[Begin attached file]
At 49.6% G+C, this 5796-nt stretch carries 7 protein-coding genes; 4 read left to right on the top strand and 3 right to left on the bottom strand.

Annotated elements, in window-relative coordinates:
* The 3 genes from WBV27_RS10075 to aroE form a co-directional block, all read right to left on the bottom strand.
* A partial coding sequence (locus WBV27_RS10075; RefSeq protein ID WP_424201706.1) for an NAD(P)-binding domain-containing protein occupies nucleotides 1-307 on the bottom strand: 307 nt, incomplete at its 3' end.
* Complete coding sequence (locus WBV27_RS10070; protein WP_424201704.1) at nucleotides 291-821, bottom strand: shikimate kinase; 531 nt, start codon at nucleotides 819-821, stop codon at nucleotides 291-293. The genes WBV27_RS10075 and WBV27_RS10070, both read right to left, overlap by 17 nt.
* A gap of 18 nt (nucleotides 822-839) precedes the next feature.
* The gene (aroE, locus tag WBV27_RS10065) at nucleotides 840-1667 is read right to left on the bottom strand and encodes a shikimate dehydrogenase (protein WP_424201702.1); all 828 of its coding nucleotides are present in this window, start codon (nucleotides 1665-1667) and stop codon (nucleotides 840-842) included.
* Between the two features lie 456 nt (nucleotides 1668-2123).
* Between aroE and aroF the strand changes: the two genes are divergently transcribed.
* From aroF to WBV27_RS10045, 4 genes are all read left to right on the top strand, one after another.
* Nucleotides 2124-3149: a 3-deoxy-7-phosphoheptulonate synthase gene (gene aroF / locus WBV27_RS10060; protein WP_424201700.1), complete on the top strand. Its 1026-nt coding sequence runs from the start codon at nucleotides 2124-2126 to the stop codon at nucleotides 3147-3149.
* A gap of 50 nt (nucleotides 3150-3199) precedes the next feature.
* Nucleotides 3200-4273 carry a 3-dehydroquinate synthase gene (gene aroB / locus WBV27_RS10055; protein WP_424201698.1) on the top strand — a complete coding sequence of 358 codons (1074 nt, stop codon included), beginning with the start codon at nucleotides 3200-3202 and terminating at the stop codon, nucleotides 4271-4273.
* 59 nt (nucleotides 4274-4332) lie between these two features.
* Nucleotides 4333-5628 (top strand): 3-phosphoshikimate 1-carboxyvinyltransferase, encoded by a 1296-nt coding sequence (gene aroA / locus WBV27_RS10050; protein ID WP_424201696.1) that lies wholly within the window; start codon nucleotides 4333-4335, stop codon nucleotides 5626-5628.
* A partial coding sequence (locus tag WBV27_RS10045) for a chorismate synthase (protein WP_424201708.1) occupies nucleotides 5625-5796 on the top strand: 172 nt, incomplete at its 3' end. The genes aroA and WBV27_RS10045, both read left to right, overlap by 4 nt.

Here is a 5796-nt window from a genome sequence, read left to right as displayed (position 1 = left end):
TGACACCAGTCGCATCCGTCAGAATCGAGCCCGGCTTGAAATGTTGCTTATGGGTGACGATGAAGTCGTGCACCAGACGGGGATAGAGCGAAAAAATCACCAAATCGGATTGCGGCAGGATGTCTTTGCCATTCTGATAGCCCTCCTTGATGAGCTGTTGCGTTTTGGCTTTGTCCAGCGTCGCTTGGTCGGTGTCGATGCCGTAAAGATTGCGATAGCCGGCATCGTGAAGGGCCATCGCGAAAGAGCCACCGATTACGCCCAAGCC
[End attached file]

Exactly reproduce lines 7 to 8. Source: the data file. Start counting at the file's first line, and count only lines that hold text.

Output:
* The gene (aroE, locus tag WBV27_RS10065) at nucleotides 840-1667 is read right to left on the bottom strand and encodes a shikimate dehydrogenase (protein WP_424201702.1); all 828 of its coding nucleotides are present in this window, start codon (nucleotides 1665-1667) and stop codon (nucleotides 840-842) included.
* Between the two features lie 456 nt (nucleotides 1668-2123).